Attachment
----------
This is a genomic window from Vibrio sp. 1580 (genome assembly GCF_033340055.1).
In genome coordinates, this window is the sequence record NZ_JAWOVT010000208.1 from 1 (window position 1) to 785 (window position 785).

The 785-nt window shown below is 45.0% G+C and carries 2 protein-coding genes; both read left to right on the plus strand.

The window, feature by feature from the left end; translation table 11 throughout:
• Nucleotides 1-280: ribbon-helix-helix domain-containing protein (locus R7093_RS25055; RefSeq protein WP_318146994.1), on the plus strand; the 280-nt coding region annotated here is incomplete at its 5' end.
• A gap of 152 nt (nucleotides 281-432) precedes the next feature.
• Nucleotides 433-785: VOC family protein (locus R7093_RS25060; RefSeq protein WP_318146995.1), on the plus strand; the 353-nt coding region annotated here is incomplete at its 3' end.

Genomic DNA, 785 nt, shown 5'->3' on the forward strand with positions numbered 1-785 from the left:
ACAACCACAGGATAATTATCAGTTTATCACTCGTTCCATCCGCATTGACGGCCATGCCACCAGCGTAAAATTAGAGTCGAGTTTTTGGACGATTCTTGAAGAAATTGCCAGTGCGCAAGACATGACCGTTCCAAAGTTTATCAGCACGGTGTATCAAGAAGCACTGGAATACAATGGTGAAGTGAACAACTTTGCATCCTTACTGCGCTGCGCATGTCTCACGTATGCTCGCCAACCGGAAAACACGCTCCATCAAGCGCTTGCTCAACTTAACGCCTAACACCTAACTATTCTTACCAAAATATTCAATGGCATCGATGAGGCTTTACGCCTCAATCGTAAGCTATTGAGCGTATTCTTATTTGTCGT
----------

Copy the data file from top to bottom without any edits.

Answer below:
This is a genomic window from Vibrio sp. 1580 (genome assembly GCF_033340055.1).
In genome coordinates, this window is the sequence record NZ_JAWOVT010000208.1 from 1 (window position 1) to 785 (window position 785).

The 785-nt window shown below is 45.0% G+C and carries 2 protein-coding genes; both read left to right on the plus strand.

The window, feature by feature from the left end; translation table 11 throughout:
• Nucleotides 1-280: ribbon-helix-helix domain-containing protein (locus R7093_RS25055; RefSeq protein WP_318146994.1), on the plus strand; the 280-nt coding region annotated here is incomplete at its 5' end.
• A gap of 152 nt (nucleotides 281-432) precedes the next feature.
• Nucleotides 433-785: VOC family protein (locus R7093_RS25060; RefSeq protein WP_318146995.1), on the plus strand; the 353-nt coding region annotated here is incomplete at its 3' end.

Genomic DNA, 785 nt, shown 5'->3' on the forward strand with positions numbered 1-785 from the left:
ACAACCACAGGATAATTATCAGTTTATCACTCGTTCCATCCGCATTGACGGCCATGCCACCAGCGTAAAATTAGAGTCGAGTTTTTGGACGATTCTTGAAGAAATTGCCAGTGCGCAAGACATGACCGTTCCAAAGTTTATCAGCACGGTGTATCAAGAAGCACTGGAATACAATGGTGAAGTGAACAACTTTGCATCCTTACTGCGCTGCGCATGTCTCACGTATGCTCGCCAACCGGAAAACACGCTCCATCAAGCGCTTGCTCAACTTAACGCCTAACACCTAACTATTCTTACCAAAATATTCAATGGCATCGATGAGGCTTTACGCCTCAATCGTAAGCTATTGAGCGTATTCTTATTTGTCGT